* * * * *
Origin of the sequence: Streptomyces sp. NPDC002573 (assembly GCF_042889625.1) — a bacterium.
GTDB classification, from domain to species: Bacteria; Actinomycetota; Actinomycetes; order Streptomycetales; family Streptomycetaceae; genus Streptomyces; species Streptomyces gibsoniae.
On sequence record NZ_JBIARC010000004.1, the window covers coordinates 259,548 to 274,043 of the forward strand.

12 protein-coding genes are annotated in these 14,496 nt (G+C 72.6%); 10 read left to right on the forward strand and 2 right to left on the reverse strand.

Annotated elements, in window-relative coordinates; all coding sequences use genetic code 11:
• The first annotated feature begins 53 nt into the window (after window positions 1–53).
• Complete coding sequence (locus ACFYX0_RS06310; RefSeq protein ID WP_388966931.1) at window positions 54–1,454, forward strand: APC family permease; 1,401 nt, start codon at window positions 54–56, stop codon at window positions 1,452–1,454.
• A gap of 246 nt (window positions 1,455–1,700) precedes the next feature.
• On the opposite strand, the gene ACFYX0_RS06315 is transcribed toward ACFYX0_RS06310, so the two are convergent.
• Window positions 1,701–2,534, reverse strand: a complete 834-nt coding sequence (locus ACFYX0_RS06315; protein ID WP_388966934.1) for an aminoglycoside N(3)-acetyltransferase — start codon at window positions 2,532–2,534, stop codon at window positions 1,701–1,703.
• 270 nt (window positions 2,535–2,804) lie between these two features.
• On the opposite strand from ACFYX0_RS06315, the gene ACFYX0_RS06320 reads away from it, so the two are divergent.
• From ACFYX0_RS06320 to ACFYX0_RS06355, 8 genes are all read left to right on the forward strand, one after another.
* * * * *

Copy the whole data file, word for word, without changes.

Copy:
Origin of the sequence: Streptomyces sp. NPDC002573 (assembly GCF_042889625.1) — a bacterium.
GTDB classification, from domain to species: Bacteria; Actinomycetota; Actinomycetes; order Streptomycetales; family Streptomycetaceae; genus Streptomyces; species Streptomyces gibsoniae.
On sequence record NZ_JBIARC010000004.1, the window covers coordinates 259,548 to 274,043 of the forward strand.

12 protein-coding genes are annotated in these 14,496 nt (G+C 72.6%); 10 read left to right on the forward strand and 2 right to left on the reverse strand.

Annotated elements, in window-relative coordinates; all coding sequences use genetic code 11:
• The first annotated feature begins 53 nt into the window (after window positions 1–53).
• Complete coding sequence (locus ACFYX0_RS06310; RefSeq protein ID WP_388966931.1) at window positions 54–1,454, forward strand: APC family permease; 1,401 nt, start codon at window positions 54–56, stop codon at window positions 1,452–1,454.
• A gap of 246 nt (window positions 1,455–1,700) precedes the next feature.
• On the opposite strand, the gene ACFYX0_RS06315 is transcribed toward ACFYX0_RS06310, so the two are convergent.
• Window positions 1,701–2,534, reverse strand: a complete 834-nt coding sequence (locus ACFYX0_RS06315; protein ID WP_388966934.1) for an aminoglycoside N(3)-acetyltransferase — start codon at window positions 2,532–2,534, stop codon at window positions 1,701–1,703.
• 270 nt (window positions 2,535–2,804) lie between these two features.
• On the opposite strand from ACFYX0_RS06315, the gene ACFYX0_RS06320 reads away from it, so the two are divergent.
• From ACFYX0_RS06320 to ACFYX0_RS06355, 8 genes are all read left to right on the forward strand, one after another.